PRINT February 2002


SAUL FLETCHER SHOT THE AUSTERE LANDSCAPES on the following pages at the end of a frustrating three weeks last February. “I'd been thinking about these pictures for three or four years,'' he says in his soft North Country burr. ”I used to work in those fields picking potatoes. I knew there were pictures to be done there, but it never felt right.“ Determined to capture a place that had left a strong imprint on him, Fletcher, thirty-four, left London, where he lives with his wife and children, and returned to his family home in Lincolnshire, in northeastern England. His parents still live in the Barton-upon-Humber house Fletcher grew up in, and he used that as his base for daily forays into the countryside, stalking the same muddy fields where he'd worked late every fall from age twelve to sixteen. He figured midwinter's chill barrenness would stand in for November: ”Usually you can guarantee that at that time of year you'll have a flat, gray sky, which is what I was looking for.“ But the weather was often better or worse than he'd hoped, and each outing was further complicated by the restrictions that had been set up to stern the spread of foot-and-mouth disease in England's livestock. ”I had to sort of sneak about,'' says Fletcher, who clearly relished the challenge. “It's all farming in that area, and we weren't even allowed on some roads. But I ended up taking no notice of it and doing pretty much what I wanted.” Just as challenging was the problem of keeping his Polaroid operative in the freezing weather; he carried the camera and film in a metal box cushioned between a pair of hot-water bottles. But the resulting photos were never what he'd imagined (“Nature's horrible when you've got no control”), and he was twice forced to return to London for more film before, on the last possible day, he made the pictures he'd come for. “I wanted them to be quite stark and just solid ground,” he says. “The feeling of being really rooted there,” put, like the small, haunting portraits and still lifes he's been making over the past few years in his deliberately unrenovated North London studio, Fletcher's landscapes don't seem fixed in any particular time. With the exception of one image that includes two distant telephone poles, these pictures of wet, rutted earth and bare trees might have been made at the dawn of photography; they have the humble beauty of a Fox Talbot. Fletcher says he thinks of them as portraits of “me dad,” who accompanied him to the fields most days: “no-nonsense, straightforward, nothing fancy there. Honest, true, and that's it.” But he also sees himself in these pictures, and is grateful for the grounding they provide.“ At the very bottom of me—at the very, very core—that's what I am,” he says. “Or I'd like to think that's what I am: a hardworking field, something to be proud of.”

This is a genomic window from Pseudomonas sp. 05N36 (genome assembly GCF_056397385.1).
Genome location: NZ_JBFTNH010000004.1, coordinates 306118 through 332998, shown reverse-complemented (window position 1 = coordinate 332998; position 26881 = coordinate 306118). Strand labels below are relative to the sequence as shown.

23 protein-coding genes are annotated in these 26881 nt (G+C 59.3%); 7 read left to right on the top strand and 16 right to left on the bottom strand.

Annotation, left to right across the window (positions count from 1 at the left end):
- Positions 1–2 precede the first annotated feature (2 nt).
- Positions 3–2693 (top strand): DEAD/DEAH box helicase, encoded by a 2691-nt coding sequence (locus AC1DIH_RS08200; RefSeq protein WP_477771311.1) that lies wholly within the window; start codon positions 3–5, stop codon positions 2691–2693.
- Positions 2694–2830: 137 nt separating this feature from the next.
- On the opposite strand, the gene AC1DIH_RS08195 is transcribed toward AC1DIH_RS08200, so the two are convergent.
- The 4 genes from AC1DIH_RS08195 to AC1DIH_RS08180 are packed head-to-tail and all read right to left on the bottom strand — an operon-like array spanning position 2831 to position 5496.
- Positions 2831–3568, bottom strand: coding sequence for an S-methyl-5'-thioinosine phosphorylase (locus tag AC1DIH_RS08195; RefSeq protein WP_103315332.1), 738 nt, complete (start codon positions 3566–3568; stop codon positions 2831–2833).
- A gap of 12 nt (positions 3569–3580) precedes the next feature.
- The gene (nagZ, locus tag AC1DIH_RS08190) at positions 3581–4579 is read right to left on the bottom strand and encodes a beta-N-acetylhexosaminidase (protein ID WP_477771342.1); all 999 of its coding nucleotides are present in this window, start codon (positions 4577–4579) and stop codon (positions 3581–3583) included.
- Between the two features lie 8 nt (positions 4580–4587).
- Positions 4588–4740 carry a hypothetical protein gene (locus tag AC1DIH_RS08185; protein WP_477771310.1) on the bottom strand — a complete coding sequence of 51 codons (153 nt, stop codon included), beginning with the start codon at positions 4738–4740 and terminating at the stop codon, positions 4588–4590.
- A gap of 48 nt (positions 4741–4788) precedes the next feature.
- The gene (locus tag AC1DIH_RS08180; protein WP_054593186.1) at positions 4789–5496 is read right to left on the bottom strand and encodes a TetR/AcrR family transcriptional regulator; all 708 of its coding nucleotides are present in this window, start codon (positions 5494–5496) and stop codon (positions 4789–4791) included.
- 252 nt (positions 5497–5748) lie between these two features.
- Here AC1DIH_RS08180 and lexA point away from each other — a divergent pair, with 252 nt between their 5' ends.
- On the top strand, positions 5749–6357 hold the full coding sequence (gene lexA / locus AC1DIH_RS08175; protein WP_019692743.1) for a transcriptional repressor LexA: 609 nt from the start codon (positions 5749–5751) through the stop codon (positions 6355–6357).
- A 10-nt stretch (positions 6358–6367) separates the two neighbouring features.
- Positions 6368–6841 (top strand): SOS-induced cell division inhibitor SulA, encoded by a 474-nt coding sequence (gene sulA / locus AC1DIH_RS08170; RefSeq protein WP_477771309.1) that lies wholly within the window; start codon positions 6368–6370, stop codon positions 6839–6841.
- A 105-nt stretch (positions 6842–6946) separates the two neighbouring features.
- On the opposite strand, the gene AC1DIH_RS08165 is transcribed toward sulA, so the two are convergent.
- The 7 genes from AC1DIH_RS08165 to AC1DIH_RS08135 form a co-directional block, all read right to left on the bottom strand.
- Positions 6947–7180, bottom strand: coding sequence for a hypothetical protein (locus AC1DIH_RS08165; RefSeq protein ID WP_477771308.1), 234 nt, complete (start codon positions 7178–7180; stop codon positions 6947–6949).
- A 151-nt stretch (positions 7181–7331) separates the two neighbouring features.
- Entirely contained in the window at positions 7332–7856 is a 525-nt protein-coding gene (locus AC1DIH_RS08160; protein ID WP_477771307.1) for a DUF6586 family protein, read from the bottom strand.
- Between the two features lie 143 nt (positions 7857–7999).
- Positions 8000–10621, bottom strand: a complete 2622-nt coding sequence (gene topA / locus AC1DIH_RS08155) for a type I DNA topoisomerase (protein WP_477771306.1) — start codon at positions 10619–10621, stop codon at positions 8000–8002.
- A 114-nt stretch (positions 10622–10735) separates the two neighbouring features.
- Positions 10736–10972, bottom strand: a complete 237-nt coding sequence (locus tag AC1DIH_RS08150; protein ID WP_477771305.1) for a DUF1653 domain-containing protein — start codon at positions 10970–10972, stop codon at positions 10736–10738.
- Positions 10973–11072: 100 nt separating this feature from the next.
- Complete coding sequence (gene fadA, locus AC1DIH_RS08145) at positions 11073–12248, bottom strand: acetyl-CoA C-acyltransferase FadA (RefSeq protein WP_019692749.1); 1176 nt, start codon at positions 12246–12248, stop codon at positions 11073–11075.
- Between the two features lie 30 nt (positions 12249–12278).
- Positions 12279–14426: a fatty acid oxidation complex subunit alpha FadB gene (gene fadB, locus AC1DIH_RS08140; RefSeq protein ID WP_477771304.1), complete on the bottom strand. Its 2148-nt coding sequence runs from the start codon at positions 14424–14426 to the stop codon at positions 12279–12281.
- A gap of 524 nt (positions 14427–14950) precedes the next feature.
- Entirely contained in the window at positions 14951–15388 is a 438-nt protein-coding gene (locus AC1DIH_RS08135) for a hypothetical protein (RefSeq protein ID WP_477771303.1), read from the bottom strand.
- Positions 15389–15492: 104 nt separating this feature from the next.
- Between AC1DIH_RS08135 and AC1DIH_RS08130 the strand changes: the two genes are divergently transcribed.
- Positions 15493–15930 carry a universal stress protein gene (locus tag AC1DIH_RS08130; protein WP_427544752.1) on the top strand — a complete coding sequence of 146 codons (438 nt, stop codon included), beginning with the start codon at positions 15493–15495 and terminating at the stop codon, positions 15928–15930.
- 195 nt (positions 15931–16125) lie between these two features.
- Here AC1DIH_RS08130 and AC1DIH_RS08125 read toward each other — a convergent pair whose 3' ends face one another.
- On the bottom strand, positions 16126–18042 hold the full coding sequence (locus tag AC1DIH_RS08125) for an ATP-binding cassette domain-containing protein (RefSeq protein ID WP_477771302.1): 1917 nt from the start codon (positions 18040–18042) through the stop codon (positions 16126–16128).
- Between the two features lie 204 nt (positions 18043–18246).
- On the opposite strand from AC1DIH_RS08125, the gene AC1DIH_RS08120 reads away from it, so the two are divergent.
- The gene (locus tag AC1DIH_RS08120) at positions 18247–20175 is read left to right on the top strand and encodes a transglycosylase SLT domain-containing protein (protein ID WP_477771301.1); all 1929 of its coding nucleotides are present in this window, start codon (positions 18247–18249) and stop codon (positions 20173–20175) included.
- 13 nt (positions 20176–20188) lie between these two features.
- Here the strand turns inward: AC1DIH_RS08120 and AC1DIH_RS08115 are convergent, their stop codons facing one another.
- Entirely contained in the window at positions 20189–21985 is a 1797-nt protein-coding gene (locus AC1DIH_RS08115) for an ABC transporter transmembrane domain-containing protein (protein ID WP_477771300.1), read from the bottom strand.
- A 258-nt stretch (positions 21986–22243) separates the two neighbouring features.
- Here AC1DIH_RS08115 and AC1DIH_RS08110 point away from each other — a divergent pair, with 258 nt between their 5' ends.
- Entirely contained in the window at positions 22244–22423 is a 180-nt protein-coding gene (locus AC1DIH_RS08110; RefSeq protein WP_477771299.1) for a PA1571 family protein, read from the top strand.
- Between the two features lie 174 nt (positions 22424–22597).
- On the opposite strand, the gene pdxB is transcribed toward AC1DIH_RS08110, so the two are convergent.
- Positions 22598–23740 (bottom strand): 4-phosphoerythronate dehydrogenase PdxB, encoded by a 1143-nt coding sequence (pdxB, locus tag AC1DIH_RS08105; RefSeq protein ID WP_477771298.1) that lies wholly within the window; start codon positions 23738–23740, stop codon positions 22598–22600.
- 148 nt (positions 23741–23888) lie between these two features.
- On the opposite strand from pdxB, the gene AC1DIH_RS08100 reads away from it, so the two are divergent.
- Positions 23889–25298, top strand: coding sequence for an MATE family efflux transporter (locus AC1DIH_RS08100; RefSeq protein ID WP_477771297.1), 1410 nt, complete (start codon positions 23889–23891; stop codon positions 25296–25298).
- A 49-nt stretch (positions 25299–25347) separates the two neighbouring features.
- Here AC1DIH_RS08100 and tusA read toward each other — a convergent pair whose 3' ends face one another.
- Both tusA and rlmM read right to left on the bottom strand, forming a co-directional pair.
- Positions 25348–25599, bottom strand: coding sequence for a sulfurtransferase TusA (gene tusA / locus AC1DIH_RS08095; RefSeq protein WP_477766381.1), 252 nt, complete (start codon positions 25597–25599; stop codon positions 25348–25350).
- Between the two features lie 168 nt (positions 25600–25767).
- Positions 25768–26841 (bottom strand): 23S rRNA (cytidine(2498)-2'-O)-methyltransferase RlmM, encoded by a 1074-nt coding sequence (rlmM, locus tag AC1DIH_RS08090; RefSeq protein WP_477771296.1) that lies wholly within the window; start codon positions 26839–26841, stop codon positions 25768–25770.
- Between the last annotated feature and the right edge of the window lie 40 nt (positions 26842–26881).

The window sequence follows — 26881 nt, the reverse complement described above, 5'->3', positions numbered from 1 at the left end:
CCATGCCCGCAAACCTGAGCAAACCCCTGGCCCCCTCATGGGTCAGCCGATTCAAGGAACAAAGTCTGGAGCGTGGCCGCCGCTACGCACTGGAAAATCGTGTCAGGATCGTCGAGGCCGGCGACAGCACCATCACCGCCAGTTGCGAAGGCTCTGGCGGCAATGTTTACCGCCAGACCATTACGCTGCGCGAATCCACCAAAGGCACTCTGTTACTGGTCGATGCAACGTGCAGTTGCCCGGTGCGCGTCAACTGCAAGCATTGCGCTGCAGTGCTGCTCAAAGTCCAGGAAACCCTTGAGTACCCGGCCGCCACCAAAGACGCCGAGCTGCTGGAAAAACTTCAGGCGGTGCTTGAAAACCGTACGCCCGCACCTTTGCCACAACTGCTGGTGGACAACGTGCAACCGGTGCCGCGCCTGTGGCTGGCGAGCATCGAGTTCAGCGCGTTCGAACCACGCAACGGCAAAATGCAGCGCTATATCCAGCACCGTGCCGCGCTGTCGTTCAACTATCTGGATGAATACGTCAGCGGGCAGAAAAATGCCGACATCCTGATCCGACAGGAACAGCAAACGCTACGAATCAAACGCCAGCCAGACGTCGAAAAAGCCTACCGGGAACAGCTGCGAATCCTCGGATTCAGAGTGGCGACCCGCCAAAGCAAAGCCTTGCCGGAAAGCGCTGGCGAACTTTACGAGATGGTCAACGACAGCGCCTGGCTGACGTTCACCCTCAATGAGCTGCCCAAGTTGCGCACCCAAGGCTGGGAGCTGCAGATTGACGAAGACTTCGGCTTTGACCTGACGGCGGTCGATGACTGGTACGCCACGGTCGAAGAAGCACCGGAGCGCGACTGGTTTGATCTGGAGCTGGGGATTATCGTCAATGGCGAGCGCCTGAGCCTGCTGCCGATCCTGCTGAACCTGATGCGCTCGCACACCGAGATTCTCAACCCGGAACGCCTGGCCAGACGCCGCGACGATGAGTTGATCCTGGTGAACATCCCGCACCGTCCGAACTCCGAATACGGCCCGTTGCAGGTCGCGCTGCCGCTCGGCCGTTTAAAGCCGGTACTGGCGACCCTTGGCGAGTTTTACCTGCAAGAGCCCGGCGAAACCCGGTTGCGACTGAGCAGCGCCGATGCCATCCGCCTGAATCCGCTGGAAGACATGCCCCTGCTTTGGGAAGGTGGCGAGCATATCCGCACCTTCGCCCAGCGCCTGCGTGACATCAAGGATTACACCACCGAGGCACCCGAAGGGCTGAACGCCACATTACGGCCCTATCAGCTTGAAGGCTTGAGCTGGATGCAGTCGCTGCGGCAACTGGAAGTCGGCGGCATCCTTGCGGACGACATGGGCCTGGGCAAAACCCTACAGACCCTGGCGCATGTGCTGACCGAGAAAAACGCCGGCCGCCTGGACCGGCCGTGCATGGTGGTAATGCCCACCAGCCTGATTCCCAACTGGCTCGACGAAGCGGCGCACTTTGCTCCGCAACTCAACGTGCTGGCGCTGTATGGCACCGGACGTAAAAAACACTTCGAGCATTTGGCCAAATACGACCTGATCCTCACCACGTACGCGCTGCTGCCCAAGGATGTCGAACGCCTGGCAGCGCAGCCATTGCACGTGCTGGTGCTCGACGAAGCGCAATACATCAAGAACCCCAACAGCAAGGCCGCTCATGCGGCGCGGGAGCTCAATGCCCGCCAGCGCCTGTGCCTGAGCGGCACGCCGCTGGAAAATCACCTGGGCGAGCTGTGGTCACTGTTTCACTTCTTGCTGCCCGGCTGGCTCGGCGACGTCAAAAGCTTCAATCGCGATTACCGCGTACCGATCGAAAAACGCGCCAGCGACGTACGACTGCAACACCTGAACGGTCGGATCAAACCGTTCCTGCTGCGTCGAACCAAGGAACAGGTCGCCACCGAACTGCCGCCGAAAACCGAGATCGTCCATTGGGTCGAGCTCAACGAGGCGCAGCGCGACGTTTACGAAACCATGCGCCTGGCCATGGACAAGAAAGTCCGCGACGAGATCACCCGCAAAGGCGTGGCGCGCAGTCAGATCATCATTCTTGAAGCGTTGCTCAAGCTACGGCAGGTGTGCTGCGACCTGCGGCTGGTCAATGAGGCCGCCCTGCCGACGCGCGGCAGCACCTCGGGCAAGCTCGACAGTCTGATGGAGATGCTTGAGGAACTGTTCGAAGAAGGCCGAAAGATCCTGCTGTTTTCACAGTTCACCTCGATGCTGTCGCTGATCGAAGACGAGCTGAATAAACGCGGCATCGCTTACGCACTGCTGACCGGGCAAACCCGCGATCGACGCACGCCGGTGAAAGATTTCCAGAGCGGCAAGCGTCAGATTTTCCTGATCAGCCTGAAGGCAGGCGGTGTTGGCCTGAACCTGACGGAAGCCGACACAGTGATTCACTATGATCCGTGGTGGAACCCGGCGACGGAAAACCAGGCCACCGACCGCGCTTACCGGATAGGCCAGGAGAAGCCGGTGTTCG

Vince Aletti